The Cybersecurity and Infrastructure Security Agency (CISA) on Tuesday said that it has added Viasat [VSAT] to a program that will allow the global communications company to provide its customers with sensitive and classified cyber threat indicators provided by the agency for use in detecting and blocking malicious traffic entering or exiting customer networks.

Viasat joins telecommunications providers AT&T [T] and Lumen [LUMN] on CISA’s Enhanced Cybersecurity Services (ECS) program in receiving the “government-vetted indicators of compromise,” the agency said.

“This announcement follows a rigorous accreditation process designed to ensure the security of classified information and the privacy of end-use customers,” Brandon Wales, acting director of CISA, said in a statement. “ECS remains the only commercially available service capable of automated sensitive and classified information sharing. We believe this new partnership highlights our continued commitment to using a variety of tools to enhance the nation’s cyber defense posture.”

Participation in ECS is voluntary and, in addition to providing indicators of compromise to help detect and thwart cyber breaches, the program also provides analyst services to U.S.-based entities.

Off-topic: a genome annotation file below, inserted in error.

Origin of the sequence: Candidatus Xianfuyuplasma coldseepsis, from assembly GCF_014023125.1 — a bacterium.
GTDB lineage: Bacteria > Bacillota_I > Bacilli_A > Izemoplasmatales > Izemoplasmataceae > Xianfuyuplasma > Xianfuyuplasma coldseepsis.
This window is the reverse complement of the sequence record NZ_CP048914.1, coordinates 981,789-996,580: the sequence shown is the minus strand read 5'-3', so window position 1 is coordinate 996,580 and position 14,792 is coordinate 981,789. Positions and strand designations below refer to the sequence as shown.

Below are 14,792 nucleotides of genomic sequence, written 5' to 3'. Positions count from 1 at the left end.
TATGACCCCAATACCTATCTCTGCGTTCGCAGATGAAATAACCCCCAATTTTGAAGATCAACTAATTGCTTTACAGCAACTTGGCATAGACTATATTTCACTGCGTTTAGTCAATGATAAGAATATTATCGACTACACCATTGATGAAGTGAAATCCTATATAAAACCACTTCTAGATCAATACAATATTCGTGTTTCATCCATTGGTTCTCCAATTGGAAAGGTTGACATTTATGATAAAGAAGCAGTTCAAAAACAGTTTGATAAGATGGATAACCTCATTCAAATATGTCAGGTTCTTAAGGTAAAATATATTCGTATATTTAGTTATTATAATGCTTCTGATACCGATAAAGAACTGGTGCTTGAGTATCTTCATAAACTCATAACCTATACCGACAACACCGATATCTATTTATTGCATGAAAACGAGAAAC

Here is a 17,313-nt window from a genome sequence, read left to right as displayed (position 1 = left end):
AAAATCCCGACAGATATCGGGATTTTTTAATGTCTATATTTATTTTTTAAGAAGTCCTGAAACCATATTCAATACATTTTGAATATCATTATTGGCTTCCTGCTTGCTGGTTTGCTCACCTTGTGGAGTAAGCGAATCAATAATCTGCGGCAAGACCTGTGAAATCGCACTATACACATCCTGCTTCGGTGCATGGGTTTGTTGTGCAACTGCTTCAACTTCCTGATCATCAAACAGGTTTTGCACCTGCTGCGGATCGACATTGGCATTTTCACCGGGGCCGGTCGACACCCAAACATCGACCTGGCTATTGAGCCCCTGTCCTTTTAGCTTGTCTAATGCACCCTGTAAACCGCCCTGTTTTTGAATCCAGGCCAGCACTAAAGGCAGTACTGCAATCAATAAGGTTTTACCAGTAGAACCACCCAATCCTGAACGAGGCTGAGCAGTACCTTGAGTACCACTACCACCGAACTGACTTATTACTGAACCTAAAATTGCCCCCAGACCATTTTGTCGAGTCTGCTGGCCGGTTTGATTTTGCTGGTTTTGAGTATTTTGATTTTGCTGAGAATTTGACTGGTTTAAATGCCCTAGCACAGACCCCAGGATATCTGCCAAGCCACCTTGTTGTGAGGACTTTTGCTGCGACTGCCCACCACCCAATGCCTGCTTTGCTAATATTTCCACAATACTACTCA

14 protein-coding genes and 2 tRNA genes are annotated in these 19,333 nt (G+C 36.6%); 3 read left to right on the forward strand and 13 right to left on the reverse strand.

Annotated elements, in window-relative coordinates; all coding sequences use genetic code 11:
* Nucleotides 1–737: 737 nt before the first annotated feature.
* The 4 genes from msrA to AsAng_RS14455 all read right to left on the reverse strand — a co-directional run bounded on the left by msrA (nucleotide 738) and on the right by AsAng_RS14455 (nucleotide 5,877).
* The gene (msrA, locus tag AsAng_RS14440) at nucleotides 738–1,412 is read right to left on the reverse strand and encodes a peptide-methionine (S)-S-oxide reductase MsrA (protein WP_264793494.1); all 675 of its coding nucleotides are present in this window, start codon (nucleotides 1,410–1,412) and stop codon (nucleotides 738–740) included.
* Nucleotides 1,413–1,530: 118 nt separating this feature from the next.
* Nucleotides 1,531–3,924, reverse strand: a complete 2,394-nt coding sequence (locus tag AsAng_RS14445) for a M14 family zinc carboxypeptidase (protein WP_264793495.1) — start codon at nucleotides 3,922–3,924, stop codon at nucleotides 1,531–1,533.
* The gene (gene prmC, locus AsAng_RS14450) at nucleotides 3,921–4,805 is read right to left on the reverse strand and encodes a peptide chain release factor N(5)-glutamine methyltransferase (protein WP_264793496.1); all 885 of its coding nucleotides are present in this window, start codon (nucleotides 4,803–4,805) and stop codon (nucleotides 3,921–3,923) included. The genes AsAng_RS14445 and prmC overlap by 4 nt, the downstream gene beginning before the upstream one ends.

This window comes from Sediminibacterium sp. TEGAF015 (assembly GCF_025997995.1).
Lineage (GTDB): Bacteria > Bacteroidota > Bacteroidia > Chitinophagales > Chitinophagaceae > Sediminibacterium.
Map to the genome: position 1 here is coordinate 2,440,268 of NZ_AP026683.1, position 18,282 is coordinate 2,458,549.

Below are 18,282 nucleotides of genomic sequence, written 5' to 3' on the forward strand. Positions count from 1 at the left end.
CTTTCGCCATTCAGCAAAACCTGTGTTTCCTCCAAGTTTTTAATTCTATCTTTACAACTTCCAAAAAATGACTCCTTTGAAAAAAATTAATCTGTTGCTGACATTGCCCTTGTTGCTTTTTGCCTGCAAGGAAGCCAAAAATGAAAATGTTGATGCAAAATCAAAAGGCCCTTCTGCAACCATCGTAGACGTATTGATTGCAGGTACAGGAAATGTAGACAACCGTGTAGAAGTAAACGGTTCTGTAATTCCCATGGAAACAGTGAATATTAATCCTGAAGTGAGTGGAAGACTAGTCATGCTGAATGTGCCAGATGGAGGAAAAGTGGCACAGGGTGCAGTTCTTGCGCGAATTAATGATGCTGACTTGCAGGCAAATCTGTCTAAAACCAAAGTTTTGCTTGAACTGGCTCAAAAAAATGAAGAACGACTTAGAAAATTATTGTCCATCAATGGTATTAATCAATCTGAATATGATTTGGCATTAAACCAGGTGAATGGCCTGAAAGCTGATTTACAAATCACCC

Viasat on Monday said its ECS solution uses a National Security Agency-certified Trusted Cyber Sensor to monitor network traffic with the classified cyber threat indicators. The sensors are put inside customer networks and are securely managed and maintained from Viasat’s Cyber Security Operations Center.

On Monday, CISA also announced new members to its leadership team. Nitin Natarajan is the agency’s deputy director. Most recently, Natarajan was a director at federal solutions provider Avantus Federal in the Homeland Security and Federal Civilian sectors.

Eric Goldstein is the executive assistant director for Cybersecurity at CISA, joining the agency from Goldman Sachs, where he was head of Cybersecurity Policy, Strategy, and Regulation. He was also on the Biden administration’s agency review team for CISA and served in various roles at the agency from 2013 to 2017 when it was called the National Protection and Programs Directorate.

David Mussington is the executive assistant director for Infrastructure Security after most recently working at the Univ. of Maryland as Professor of the Practice and Director of the Center for Public Policy and Private Enterprise and the School of Public Policy.

CISA, an operating component of the Department of Homeland Security, works with the federal civilian government and private sector to bolster the nation’s cyber security posture.